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'the Lover" by Marguerite Duras
"The Lover" is the novel that can be considered a rebellion against the world of stereotyped relationships and ordinary understanding of love. It is the story that questions love standards. It is a love story without any real continuation but with millions of them in the head of each of the lovers. At the same time it is also a story of opposing social abutments and failure to fight them.
What is a "standard lover" like? "He" is an embodiment of strength and courageousness to do anything in the name of his love. He adores his beloved one and "she" is fragile and feminine. They write letters and poems to each other; looking forward the next time they are going to see each other. Can this description be considered a perfect and exact description of a love relationship?
At least it is the most dominant trend, which is very likely to be observed anywhere. This is just the way things usually are and ordinary nothing should change it. "The Lover" is one of the exceptions from the general regularity. It is a life-story of a woman, a story that has always lived in her heart, the story of her life, which she could not change for better. In the very beginning of the book she says: "Very early in my life it was much too late" (Duras 4). This intensifies the meaning of the forbidden relationship that she had in the past when she was just a fifteen-year-old girl attending a boarding school. This fifteen-year-old French girl is abused by her "beggar"-family and she mostly lives in her imaginary world. But once she meets the son of a Chinese millionaire on a ferry and starts a relationship with him. She herself does not consider this affair to have anything to do with love. She constantly denies she has any feeling except sexual desire for this young man and does not acknowledge it even at the moment of losing him. She recognizes it too late and says: "The story of my life does not exist" (Duras 6). She is as cold as an iceberg, not letting herself show even a minimal manifestation of love. She is just letting him to love her without giving any tenderness and understanding in response.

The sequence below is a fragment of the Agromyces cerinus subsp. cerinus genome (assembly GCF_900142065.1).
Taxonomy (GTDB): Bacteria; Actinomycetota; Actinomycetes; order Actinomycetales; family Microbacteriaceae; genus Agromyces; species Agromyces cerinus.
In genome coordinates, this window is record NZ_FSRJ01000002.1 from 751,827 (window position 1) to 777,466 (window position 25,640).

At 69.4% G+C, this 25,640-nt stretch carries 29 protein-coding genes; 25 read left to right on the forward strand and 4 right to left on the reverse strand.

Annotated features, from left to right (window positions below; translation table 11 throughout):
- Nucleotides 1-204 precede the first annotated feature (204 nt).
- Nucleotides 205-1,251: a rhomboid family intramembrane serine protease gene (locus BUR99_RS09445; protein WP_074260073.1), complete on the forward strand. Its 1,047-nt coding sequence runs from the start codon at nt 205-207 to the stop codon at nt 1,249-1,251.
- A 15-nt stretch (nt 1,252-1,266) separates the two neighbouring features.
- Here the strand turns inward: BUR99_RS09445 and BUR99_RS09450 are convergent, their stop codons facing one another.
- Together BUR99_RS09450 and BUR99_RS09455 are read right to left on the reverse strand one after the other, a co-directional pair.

The heroine acts very man-like and is rather masculine in her attitude towards the man she has relationship with. She wants to be treated like " one of those women" and seems not to care about truly loving each other and even opening hearts like ordinary lovers do. "The lover" in his turn seeks for her love and strives for gentleness and affection, he believes in love but all he sees is the wall of a pompous "indifference." He even cries; it is a cry for her feelings, for her warmth but nevertheless his blast is all in vain. He feels pain but cannot express it because she does not listen to him. The heroine tells the reader:
"He didn't speak of the pain, never said a word about it. Sometimes his face would quiver; he'd close his eyes and clench his teeth. But he never said anything about the images he saw behind his closed eyes. It was as if he loved the pain, loved it as he'd loved me, intensely, unto death perhaps, and as if he preferred it now to me"(Duras 108). In these lines, the woman tries to hold her feelings and does not confess she is in love which makes an automatic parallel with a standard conduct of a man.
The heroine has a very complicated psychological portrait. Her essence consists of lots of problems she does not even suspect of. She is young, ambitious; she is simply afraid to love, and tries to prove something to the world around her. This affair is doomed from the very beginning by social and racial prejudices of the prewar 1930's. She tries to hide her feeling behind a sexual relationship because this way it is the easiest one of accepting impossibility of being together. She uses the escape from the reality as a protection, as a psychological defense mechanism.
The novel is very dramatic and reveals the importance to speak out feelings, it challenges existing relationship…[continue]
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Lover" and "The Awakening" Both Kate Chopin's The Awakening and Marguerite Duras' The Lover address what happens when a woman searches for a way to leave her present life behind and seek a new one that may, or may not, be any better. In The Awakening, 28-year-old Edna Pontellier struggles for selfhood but does not have the strength to accept the ramifications of this possibility. In The Lover, the 15-year-old
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